Early Adolescent Eating Behaviors Predictors Eating Disorders-TeenDrug

Are Early Adolescent Eating Behaviors Predictors For Eating Disorders?

Sep 17 • Eating Disorders • 2831 Views • Comments Off on Are Early Adolescent Eating Behaviors Predictors For Eating Disorders?

At what age does a person start to think about their appearance in terms of weight, size and shape? At what age does an overeating habit begin? There is a body of research which says that it starts much earlier than most people would imagine. A new study shows that kids just entering their teens are already exhibiting signs of disordered eating.

The study was spearheaded by Dr. Nadia Micali of the University College London Institute of Child Health. Dr. Micali and her team looked at data from a long-term British study involving children and parents. The 7,082 13-year-olds studied revealed eating habits, social and extracurricular information, academic and family life information. Parents were asked if their children exhibited any amplified worries over body shape or weight, food restriction or food binging. Micali was looking for predictors of the teens becoming overweight by age 15.

Study Findings On Teen Eating Habits And Body Changes, Image

She found that kids who were binge eating at age 13 showed an average increase of 24 percent in body mass index (BMI) by the time they turned 15. BMI is a number that reflects a person’s body weight in relation to their height. It is not a foolproof indicator of fitness or obesity, but it has proven to be a useful tool for the average person. Young adolescents with an early habit of overeating were markedly heavier within two years.

Micali found that 63 percent of 13 year old females and 39 percent of 13 year old males were already worrying about weight gain or becoming fat. For 11 percent of females this concern was severe. Overall, the boys and girls who controlled their weight by food or calorie restriction showed a lower BMI by the time they reached 15 years of age.

Disordered Eating Stats – Boys vs. Girls

Females who tried to control their weight through caloric restriction tended to stay away from high fat foods. Males, on the other hand, tended to increase their level of exercise in order to lose unwanted weight. The young males who did use caloric restriction to manage weight experienced a greater disruption to mental health compared to caloric-restricting females.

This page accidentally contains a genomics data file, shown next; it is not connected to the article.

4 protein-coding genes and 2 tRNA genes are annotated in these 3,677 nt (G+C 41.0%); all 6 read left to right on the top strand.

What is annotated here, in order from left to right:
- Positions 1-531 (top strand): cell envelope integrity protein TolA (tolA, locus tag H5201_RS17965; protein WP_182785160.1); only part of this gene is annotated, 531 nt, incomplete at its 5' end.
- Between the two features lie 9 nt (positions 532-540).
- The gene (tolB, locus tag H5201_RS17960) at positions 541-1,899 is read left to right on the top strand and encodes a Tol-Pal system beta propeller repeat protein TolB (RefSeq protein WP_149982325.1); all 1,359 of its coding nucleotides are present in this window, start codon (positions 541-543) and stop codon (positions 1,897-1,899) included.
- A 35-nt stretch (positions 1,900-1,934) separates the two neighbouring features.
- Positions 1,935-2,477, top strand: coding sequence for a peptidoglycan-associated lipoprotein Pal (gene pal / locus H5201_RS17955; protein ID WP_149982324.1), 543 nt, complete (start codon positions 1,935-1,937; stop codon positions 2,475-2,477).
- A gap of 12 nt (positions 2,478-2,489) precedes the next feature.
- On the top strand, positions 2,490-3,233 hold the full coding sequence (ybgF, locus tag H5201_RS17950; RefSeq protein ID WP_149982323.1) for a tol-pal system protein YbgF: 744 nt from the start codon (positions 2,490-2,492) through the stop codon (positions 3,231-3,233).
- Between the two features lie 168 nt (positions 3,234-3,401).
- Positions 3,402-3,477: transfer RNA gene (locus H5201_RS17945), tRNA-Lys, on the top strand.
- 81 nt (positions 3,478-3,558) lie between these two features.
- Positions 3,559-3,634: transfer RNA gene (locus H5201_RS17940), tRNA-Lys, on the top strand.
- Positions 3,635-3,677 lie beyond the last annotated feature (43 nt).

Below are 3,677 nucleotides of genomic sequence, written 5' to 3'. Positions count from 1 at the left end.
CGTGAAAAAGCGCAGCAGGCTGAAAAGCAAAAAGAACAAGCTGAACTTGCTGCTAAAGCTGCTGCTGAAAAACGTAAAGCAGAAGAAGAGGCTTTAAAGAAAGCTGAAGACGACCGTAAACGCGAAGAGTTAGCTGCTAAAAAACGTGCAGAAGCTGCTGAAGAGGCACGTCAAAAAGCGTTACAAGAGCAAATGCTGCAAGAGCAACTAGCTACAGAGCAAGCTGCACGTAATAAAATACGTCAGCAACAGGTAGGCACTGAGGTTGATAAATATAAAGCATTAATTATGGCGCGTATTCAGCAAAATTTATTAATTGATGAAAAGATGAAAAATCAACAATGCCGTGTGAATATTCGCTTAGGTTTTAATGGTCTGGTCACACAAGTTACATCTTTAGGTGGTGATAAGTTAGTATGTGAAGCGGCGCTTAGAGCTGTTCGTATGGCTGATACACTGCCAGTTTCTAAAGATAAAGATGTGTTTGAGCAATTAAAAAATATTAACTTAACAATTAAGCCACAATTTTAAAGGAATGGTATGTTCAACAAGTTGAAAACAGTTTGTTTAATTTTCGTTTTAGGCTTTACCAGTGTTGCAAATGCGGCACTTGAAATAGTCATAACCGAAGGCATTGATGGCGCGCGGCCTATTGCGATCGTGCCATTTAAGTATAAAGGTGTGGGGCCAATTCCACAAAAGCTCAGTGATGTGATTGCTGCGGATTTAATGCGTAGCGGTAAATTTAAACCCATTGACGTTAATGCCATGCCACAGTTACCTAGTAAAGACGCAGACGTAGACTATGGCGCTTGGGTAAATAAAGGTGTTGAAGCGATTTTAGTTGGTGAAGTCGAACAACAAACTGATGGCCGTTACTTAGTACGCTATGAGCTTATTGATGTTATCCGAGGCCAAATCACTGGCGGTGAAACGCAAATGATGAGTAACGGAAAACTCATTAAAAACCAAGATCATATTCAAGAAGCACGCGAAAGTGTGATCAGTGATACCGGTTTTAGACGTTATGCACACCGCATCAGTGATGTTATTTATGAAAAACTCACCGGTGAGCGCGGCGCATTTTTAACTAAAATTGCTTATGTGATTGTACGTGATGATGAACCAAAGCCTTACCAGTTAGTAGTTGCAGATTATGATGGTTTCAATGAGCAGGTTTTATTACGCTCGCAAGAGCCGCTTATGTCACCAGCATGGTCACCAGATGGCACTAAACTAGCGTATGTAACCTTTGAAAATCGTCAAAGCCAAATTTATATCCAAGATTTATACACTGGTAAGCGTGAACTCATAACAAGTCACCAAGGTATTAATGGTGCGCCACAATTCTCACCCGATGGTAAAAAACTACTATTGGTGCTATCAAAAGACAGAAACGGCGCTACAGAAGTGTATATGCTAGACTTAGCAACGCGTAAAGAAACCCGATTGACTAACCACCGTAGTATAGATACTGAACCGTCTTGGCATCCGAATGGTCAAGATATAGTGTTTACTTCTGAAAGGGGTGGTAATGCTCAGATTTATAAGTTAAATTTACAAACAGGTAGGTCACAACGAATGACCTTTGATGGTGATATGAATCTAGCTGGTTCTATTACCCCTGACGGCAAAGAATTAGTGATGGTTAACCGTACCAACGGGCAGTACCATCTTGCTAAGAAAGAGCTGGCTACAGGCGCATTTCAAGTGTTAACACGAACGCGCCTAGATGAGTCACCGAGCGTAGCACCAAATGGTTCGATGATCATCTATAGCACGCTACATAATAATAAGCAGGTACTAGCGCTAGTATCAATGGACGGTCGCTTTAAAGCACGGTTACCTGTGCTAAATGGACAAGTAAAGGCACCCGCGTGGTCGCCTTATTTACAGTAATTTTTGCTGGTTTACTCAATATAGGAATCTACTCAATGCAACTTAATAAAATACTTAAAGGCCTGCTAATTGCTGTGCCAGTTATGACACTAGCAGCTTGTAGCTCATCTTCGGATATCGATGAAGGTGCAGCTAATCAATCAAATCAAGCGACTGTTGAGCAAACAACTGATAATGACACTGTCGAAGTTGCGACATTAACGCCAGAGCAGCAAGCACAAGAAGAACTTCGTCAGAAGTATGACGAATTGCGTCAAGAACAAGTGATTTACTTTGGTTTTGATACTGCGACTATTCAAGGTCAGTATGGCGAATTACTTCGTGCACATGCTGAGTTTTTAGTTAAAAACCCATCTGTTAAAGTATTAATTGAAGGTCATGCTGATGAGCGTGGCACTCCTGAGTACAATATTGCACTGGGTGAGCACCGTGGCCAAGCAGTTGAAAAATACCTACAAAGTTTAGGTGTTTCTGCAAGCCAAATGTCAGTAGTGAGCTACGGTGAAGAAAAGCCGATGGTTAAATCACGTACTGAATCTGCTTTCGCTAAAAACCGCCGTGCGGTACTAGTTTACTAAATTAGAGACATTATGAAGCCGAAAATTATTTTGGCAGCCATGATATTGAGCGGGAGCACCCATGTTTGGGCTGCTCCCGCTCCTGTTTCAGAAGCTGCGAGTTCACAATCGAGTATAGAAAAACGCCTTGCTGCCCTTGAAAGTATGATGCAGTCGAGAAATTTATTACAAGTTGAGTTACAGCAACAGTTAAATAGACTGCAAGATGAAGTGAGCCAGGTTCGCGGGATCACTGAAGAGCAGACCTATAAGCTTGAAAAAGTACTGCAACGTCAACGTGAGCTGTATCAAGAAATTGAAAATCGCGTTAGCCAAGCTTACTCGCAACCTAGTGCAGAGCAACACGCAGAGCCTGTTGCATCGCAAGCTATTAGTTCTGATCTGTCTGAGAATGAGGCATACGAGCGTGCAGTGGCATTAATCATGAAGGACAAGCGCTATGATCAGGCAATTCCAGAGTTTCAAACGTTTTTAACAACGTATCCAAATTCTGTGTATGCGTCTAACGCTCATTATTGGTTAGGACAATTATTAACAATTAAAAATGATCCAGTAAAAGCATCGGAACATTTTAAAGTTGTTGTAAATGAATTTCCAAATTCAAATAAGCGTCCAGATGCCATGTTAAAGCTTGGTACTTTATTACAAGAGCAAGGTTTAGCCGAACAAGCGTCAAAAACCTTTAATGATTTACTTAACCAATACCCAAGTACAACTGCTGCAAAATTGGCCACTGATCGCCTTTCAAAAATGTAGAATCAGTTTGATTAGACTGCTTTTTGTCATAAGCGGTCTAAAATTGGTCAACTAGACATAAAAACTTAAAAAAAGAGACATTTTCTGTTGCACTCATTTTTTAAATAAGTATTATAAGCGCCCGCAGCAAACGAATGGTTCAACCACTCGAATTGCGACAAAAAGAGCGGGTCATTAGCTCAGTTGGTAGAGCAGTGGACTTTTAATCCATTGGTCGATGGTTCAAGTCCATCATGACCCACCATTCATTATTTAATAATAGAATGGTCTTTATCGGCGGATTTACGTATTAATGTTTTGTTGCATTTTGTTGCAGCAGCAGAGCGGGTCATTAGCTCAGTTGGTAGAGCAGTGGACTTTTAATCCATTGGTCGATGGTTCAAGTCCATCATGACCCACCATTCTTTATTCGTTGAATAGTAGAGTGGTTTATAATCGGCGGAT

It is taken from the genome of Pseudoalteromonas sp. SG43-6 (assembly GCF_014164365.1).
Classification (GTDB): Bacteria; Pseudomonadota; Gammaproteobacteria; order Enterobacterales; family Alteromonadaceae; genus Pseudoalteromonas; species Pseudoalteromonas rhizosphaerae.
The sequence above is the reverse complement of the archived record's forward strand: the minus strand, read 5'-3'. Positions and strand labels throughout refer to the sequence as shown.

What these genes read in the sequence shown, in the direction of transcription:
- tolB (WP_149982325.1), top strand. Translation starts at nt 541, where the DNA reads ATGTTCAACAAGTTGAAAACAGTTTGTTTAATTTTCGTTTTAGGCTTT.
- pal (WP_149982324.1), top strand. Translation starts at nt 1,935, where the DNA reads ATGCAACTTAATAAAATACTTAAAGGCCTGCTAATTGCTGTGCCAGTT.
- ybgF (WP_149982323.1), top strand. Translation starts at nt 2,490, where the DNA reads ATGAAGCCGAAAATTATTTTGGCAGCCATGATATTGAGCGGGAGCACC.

Micali was looking for something that could predict adolescent obesity, and she did. She also found an indicator of future eating disorder. The worrisome note from the study is that a significant number of young adolescents are showing clear signs of disordered eating.

Those youngsters who were overeating experienced negative repercussions, especially behavioral problems and emotional upset. But adolescents who were cutting back on food intake also experienced emotional difficulty, especially the boys.

Parents Should Not Ignore Over or Under-Eating In Girls Or Boys

Which brings up another important bit of information from this study: boys struggle with eating disorders. It is not a female-only problem. Parents should not ignore over- or under-eating.

Parents who keep an eye on irregular eating habits could help reduce disordered eating patterns in their child later on. Moms and dads who talk with their kids about body image could also head off unhealthy dieting and wrong expectations or a potential full-blown eating disorder.

Here in the US an adult with a BMI of 25-29.9 is considered overweight and an adult BMI of 30 or more is considered obese. Obesity is generally being overweight by at least 20 percent. Thirty years ago 14 percent of Americans were obese. By 2000 more than 30 percent of Americans were obese. If the UK study tells us anything, this problem starts at a very young age.

See The Warning Signs Your Teen May Be Bulimic

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